Gray water systems can provide for flushing toilets, shower/bathing possibility, and above-mentioned radiant heating systems, when the water supply lines are severed. They are a good investment in normal times, and can be precious resources in emergency, offering self-sustained water usage.
One thing to remember is that there is always a need for handicap accessible toilets. In TV news pictures I saw many “comfort castles” or portable toilets deployed to evacuation shelters. But none were accessible. Accessible toilets were only recently incorporated in the Building Code in Japan; I suppose there are very few accessible portable toilets here.
3) Bedding
The gymnasium floor is hard and cold with little insulation. In an emergency like this time when people barely escaped the onslaught of tsunamis, they have literally have nothing with them. Minimum bedding must be provided for somehow. Even a thin sleeping mat for camping would help isolating the cold coming up from the floor. Sleeping bags can be added to the list of relief supplies to be stored by municipalities. Blankets can be of very light weight, high-tech material that we see in sporting events. Is there any way of incorporating light-weight insulating materials with the finishes of walls and/or ceilings in these public buildings so that they can be dismantled and placed on the floor?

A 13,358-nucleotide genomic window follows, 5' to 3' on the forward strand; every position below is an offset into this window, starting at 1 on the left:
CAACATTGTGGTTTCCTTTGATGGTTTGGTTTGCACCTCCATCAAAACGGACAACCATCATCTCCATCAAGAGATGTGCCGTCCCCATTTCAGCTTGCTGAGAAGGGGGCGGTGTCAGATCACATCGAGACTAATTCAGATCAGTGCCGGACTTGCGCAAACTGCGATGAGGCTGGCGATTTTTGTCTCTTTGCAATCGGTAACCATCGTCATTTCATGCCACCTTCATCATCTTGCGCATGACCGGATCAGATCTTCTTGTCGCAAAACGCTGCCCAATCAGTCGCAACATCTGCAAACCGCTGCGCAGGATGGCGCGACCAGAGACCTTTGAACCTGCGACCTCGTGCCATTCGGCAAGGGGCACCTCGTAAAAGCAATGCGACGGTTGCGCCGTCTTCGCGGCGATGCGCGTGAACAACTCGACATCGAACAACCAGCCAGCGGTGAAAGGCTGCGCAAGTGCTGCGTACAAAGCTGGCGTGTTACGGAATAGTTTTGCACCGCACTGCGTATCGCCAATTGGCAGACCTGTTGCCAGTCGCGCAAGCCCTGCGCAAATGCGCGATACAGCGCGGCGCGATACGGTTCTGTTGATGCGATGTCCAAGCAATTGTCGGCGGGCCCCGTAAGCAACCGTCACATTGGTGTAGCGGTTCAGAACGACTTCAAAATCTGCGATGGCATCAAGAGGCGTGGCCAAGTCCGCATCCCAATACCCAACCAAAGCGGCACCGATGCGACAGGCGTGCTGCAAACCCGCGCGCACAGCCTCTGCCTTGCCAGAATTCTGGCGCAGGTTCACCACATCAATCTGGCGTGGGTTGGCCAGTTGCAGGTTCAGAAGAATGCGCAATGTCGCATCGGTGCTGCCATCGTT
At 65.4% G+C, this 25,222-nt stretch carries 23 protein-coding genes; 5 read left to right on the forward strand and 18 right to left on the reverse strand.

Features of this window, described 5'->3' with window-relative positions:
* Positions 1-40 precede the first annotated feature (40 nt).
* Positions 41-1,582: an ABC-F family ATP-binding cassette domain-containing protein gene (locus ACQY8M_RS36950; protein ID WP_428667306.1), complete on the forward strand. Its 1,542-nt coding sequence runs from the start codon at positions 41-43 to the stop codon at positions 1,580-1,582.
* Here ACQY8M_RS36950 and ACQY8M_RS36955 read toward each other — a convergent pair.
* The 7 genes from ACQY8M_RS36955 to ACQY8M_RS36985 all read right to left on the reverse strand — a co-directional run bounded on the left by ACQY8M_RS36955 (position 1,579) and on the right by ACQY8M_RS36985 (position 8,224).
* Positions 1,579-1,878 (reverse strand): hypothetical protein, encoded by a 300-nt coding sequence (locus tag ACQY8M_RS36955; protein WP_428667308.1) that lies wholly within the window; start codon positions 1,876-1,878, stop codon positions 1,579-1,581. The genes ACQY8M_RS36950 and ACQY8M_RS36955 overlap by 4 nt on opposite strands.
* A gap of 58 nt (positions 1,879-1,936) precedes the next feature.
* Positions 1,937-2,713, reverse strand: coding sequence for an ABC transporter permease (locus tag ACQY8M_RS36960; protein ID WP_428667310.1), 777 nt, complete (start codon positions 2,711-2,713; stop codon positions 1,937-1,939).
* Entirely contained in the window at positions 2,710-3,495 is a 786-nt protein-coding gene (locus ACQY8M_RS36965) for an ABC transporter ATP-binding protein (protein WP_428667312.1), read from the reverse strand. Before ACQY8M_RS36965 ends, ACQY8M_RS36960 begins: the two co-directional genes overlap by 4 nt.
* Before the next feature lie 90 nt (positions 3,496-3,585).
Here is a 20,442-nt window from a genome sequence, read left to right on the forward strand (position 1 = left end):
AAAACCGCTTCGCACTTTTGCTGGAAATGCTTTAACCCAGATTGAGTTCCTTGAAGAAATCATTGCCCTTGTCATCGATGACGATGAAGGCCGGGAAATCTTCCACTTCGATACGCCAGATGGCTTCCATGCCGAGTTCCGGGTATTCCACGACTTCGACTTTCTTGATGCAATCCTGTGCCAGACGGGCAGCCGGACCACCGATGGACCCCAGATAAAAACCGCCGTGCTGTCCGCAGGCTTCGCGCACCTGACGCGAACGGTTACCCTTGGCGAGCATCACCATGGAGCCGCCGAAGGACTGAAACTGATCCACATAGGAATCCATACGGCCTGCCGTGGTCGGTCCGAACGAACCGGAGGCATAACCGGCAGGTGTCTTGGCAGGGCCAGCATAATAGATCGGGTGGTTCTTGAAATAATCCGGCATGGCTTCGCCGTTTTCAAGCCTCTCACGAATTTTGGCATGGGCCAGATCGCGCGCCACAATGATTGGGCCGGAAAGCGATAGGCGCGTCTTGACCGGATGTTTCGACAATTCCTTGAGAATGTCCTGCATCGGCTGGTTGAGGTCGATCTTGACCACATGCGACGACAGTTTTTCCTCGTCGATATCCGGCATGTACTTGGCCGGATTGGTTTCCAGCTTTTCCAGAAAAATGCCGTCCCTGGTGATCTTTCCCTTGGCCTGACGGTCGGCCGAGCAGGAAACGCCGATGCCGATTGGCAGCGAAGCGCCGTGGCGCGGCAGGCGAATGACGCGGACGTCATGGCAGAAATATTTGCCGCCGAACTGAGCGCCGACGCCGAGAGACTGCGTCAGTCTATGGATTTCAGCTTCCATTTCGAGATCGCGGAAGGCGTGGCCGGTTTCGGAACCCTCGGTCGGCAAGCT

As the magnitude of devastation goes up, the length of stay in these shelters inevitably becomes longer. The stress of spending two, or three, or four weeks in a crowded room and sleeping on hard floor can weaken the already weak. When we plan for a shelter, we tend to think about the immediate relieve of water and food; but equally important is the consideration for how to sustain the lives of those who survived for some prolonged period of time, as the temporary housing projects will take time (6-12 months) to accommodate everybody.
4) Privacy
Tens and hundreds of people cramped into a large space would inevitably suffer from a lack of privacy. This condition would exasperate the stress level of those who are already experiencing the sense of loss, displacement, and fear of uncertainties.
In some cases, elderly with mobility impairment and/or excretory difficulty would hesitate to move into a shelter lest their bodily odor might bother others or their conditions in general would make themselves “unpresentable” to strangers. So would parents of children with mental problems, who might panic in an unfamiliar environment and cry or shriek or run around, etc.